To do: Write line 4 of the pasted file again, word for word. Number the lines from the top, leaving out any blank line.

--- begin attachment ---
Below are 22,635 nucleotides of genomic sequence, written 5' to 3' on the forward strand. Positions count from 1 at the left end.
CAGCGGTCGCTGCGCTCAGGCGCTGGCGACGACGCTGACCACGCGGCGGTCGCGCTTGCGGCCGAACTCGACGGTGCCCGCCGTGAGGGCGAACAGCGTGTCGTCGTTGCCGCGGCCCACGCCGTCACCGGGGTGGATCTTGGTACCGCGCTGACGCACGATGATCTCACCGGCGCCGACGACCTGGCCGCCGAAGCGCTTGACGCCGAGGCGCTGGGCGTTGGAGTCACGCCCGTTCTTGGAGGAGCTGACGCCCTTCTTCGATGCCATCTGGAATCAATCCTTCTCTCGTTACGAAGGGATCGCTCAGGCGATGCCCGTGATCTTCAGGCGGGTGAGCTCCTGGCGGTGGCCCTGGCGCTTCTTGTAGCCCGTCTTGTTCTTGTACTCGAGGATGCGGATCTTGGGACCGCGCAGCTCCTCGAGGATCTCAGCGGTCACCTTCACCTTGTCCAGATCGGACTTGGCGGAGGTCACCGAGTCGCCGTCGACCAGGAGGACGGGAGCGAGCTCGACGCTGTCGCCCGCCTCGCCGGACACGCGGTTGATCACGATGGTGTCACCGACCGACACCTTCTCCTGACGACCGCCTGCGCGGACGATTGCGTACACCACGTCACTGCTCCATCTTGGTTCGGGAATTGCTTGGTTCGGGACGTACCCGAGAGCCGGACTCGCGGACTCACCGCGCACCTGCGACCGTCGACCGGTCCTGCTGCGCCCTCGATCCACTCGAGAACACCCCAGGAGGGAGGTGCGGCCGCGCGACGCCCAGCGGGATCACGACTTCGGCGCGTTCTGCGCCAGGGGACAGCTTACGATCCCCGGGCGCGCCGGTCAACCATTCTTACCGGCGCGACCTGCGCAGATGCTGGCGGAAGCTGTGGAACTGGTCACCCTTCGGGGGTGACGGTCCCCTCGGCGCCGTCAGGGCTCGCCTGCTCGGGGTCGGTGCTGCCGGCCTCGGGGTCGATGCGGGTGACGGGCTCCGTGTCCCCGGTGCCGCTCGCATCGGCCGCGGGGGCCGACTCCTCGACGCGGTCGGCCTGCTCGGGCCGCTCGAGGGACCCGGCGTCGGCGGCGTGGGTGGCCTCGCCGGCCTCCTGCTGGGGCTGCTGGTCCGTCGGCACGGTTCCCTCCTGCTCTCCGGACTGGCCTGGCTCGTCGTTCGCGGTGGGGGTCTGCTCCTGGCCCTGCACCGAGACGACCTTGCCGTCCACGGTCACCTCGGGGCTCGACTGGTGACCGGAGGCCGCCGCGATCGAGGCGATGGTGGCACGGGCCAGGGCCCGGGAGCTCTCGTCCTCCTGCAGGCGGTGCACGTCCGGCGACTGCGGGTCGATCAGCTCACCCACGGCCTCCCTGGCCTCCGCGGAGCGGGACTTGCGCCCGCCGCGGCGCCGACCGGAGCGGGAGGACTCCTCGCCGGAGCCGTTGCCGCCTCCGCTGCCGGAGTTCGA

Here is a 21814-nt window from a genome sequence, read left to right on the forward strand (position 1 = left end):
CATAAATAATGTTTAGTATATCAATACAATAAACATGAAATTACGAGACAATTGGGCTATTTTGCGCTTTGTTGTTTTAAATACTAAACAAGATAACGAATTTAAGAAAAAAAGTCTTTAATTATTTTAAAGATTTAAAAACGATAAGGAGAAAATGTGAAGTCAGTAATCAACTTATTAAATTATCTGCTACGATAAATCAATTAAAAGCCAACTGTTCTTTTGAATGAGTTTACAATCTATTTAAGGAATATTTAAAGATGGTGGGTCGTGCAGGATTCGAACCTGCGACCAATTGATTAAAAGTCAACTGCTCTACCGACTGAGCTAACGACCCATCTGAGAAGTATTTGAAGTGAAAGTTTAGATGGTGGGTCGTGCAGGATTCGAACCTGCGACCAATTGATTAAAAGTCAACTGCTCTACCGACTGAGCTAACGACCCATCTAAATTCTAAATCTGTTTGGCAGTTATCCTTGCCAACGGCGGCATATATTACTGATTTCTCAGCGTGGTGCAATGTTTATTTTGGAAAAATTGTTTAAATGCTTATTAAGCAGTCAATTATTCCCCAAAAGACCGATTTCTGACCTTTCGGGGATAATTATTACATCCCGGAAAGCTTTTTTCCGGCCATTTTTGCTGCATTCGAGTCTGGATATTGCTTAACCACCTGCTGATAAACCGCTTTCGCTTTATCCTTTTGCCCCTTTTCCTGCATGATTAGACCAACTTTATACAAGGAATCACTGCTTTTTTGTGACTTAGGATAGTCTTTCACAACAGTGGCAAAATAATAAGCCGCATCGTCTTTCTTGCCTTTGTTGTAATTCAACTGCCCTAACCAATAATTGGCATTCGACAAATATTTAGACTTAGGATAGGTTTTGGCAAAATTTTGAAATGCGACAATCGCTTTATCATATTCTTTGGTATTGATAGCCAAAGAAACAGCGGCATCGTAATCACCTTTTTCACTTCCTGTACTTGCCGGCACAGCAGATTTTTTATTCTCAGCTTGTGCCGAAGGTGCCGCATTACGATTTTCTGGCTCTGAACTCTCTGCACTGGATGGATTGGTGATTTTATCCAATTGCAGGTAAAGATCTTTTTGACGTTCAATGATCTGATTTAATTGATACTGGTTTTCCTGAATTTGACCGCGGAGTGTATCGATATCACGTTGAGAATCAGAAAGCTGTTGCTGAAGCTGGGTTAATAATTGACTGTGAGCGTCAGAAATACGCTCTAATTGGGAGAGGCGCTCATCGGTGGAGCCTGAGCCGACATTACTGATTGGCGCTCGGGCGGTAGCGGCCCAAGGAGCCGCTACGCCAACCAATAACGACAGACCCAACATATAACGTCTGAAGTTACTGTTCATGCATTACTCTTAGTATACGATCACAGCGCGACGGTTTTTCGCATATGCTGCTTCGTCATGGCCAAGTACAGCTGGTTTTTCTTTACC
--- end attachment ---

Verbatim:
CATAAATAATGTTTAGTATATCAATACAATAAACATGAAATTACGAGACAATTGGGCTATTTTGCGCTTTGTTGTTTTAAATACTAAACAAGATAACGAATTTAAGAAAAAAAGTCTTTAATTATTTTAAAGATTTAAAAACGATAAGGAGAAAATGTGAAGTCAGTAATCAACTTATTAAATTATCTGCTACGATAAATCAATTAAAAGCCAACTGTTCTTTTGAATGAGTTTACAATCTATTTAAGGAATATTTAAAGATGGTGGGTCGTGCAGGATTCGAACCTGCGACCAATTGATTAAAAGTCAACTGCTCTACCGACTGAGCTAACGACCCATCTGAGAAGTATTTGAAGTGAAAGTTTAGATGGTGGGTCGTGCAGGATTCGAACCTGCGACCAATTGATTAAAAGTCAACTGCTCTACCGACTGAGCTAACGACCCATCTAAATTCTAAATCTGTTTGGCAGTTATCCTTGCCAACGGCGGCATATATTACTGATTTCTCAGCGTGGTGCAATGTTTATTTTGGAAAAATTGTTTAAATGCTTATTAAGCAGTCAATTATTCCCCAAAAGACCGATTTCTGACCTTTCGGGGATAATTATTACATCCCGGAAAGCTTTTTTCCGGCCATTTTTGCTGCATTCGAGTCTGGATATTGCTTAACCACCTGCTGATAAACCGCTTTCGCTTTATCCTTTTGCCCCTTTTCCTGCATGATTAGACCAACTTTATACAAGGAATCACTGCTTTTTTGTGACTTAGGATAGTCTTTCACAACAGTGGCAAAATAATAAGCCGCATCGTCTTTCTTGCCTTTGTTGTAATTCAACTGCCCTAACCAATAATTGGCATTCGACAAATATTTAGACTTAGGATAGGTTTTGGCAAAATTTTGAAATGCGACAATCGCTTTATCATATTCTTTGGTATTGATAGCCAAAGAAACAGCGGCATCGTAATCACCTTTTTCACTTCCTGTACTTGCCGGCACAGCAGATTTTTTATTCTCAGCTTGTGCCGAAGGTGCCGCATTACGATTTTCTGGCTCTGAACTCTCTGCACTGGATGGATTGGTGATTTTATCCAATTGCAGGTAAAGATCTTTTTGACGTTCAATGATCTGATTTAATTGATACTGGTTTTCCTGAATTTGACCGCGGAGTGTATCGATATCACGTTGAGAATCAGAAAGCTGTTGCTGAAGCTGGGTTAATAATTGACTGTGAGCGTCAGAAATACGCTCTAATTGGGAGAGGCGCTCATCGGTGGAGCCTGAGCCGACATTACTGATTGGCGCTCGGGCGGTAGCGGCCCAAGGAGCCGCTACGCCAACCAATAACGACAGACCCAACATATAACGTCTGAAGTTACTGTTCATGCATTACTCTTAGTATACGATCACAGCGCGACGGTTTTTCGCATATGCTGCTTCGTCATGGCCAAGTACAGCTGGTTTTTCTTTACC